Francis had a career of 38 years at Campbell’s Soup Company where he was an inspector. During that time Doris taught kindergarten. Though they had no children, they had the fun of raising three dachshunds and enjoyed traveling. After retiring in 1975, the Vanderslices moved to Delray, Florida, where there were relatives. Then after experiencing vision problems, they moved to John Knox Village in Orange City where they lived for almost 20 years. Here in 2014, at the ages of 98 and 97, they celebrated their 72nd wedding anniversary at Oak View Suites Assisted Living. They still had in their possession, after more than seven decades, a worn and long-preserved metal can that had been tied to the back of their car as they left for their wedding trip in a pouring rain. This cherished possession served as a token of a lasting love.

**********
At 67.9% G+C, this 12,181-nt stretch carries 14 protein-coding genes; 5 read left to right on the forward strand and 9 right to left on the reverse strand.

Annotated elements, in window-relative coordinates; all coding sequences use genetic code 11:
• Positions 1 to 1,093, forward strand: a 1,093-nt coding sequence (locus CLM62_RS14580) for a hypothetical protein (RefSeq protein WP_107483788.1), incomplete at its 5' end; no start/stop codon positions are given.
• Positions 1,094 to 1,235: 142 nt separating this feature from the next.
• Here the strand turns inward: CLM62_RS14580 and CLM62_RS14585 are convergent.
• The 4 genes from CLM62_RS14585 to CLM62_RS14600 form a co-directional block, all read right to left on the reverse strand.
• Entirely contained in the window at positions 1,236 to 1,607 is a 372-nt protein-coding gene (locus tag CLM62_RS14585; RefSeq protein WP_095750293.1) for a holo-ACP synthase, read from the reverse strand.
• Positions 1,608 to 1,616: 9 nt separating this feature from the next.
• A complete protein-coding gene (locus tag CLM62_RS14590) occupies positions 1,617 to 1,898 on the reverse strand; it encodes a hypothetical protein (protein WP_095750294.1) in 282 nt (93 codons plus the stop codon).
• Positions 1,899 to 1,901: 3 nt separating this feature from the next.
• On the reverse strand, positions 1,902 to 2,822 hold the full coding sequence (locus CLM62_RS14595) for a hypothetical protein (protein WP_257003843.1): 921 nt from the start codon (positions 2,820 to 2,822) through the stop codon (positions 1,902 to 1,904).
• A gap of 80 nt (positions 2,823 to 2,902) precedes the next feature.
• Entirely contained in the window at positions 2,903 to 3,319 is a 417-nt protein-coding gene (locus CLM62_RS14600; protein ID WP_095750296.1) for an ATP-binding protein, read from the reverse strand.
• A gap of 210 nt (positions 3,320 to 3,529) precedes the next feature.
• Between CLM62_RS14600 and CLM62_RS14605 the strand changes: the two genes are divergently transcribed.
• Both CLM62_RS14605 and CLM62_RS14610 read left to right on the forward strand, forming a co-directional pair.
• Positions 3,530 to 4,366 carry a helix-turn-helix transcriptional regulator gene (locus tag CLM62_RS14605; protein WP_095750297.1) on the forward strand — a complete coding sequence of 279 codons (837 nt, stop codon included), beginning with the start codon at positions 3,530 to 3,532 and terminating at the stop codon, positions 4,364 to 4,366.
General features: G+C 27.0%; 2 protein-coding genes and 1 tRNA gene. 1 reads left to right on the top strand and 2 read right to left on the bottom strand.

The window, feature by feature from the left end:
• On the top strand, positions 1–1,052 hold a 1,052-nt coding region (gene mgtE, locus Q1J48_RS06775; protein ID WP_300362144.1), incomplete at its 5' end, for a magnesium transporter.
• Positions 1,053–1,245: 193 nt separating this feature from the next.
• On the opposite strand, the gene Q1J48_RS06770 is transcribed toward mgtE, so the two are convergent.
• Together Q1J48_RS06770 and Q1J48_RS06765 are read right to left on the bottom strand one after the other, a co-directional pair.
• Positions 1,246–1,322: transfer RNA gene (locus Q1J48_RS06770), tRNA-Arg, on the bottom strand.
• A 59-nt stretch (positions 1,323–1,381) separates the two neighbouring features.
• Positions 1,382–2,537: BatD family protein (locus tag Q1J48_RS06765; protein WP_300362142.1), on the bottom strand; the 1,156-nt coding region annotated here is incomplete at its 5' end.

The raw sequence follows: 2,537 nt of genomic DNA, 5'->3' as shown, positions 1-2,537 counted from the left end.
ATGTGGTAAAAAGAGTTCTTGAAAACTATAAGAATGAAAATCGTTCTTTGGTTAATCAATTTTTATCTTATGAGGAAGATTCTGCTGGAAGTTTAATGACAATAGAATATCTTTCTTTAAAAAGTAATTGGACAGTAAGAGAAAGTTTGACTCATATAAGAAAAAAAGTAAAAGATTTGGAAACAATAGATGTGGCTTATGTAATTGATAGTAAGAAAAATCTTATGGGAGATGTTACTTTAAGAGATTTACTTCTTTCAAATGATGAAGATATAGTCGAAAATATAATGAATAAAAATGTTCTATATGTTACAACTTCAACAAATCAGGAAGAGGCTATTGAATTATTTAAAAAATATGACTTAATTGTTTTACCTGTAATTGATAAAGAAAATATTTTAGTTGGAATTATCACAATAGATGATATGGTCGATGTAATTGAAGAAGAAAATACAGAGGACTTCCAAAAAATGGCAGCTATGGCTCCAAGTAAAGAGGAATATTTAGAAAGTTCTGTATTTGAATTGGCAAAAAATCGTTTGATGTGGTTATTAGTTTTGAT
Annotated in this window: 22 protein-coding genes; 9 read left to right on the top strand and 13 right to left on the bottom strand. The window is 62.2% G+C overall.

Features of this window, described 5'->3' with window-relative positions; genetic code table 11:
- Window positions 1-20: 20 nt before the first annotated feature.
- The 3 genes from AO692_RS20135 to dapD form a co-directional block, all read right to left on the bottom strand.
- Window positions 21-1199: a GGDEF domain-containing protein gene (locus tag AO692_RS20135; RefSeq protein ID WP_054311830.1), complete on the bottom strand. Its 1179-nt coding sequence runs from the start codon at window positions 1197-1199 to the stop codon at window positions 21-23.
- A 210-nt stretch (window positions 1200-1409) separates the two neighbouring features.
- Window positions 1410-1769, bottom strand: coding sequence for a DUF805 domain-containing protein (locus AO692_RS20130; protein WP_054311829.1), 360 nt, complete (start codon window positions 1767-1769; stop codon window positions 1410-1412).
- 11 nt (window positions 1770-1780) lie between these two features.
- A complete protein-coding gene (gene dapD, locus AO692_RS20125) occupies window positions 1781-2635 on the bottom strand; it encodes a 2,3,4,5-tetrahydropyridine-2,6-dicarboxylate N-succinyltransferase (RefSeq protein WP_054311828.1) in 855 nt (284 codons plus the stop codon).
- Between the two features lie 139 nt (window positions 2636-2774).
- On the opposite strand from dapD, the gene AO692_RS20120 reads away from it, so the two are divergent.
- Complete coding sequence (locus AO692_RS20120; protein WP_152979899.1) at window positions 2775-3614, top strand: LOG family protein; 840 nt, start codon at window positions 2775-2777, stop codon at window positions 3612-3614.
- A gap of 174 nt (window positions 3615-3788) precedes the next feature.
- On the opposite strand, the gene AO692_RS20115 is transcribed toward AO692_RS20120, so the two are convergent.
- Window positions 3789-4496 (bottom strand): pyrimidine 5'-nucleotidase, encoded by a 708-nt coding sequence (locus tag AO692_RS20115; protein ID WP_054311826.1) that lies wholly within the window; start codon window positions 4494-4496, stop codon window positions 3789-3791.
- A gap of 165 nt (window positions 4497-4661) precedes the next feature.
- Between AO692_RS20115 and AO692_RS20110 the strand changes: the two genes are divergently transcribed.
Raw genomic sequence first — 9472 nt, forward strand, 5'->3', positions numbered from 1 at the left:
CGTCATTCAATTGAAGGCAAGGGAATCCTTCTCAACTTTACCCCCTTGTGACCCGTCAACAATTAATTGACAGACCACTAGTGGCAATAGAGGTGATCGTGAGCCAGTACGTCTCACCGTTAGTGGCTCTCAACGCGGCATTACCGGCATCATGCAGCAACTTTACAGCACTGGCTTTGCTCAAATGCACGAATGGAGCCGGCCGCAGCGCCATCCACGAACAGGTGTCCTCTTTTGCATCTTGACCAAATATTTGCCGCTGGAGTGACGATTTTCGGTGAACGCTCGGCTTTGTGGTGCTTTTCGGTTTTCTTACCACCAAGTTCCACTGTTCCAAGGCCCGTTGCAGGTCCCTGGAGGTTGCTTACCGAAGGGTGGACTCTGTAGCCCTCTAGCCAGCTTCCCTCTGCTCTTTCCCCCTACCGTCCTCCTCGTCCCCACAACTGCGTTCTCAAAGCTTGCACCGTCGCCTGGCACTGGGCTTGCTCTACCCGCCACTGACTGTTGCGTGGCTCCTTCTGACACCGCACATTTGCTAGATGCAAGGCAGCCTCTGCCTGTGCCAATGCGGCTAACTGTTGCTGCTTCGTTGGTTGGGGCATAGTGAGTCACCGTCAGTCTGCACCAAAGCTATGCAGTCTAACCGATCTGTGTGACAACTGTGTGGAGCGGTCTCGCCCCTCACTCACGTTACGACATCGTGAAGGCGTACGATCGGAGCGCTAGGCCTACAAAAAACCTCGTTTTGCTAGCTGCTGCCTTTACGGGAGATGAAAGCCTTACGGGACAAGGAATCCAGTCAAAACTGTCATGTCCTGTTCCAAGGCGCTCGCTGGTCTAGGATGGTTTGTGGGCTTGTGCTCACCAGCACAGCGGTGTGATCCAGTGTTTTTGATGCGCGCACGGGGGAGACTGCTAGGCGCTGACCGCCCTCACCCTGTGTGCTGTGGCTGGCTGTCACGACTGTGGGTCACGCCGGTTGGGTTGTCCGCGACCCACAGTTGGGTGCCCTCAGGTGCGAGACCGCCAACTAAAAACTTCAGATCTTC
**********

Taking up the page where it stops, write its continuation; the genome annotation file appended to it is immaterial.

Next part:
Employees joined residents in the Barker Center on November 20 for the Employee Appreciation Reception.
Doris Vanderslice passed away on November 26, 2016 and Francis Vanderslice on January 12, 2018. A service celebrating his life was held at John Knox on February 14, 2018.Francis Vanderslice’s gift to John Knox employees touches many lives. It tells a heartwarming story of gratitude for the daily care that he and his wife received at John Knox. It also tells the story of a retirement village that provides this kind of environment. The memory of Mr. Vanderslice’s thoughtfulness will live on.
Francis Vanderslice’s gift to John Knox employees touches many lives. It tells a heartwarming story of gratitude for the daily care that he and his wife received at John Knox. It also tells the story of a retirement village that provides this kind of environment. The memory of Mr. Vanderslice’s thoughtfulness will live on.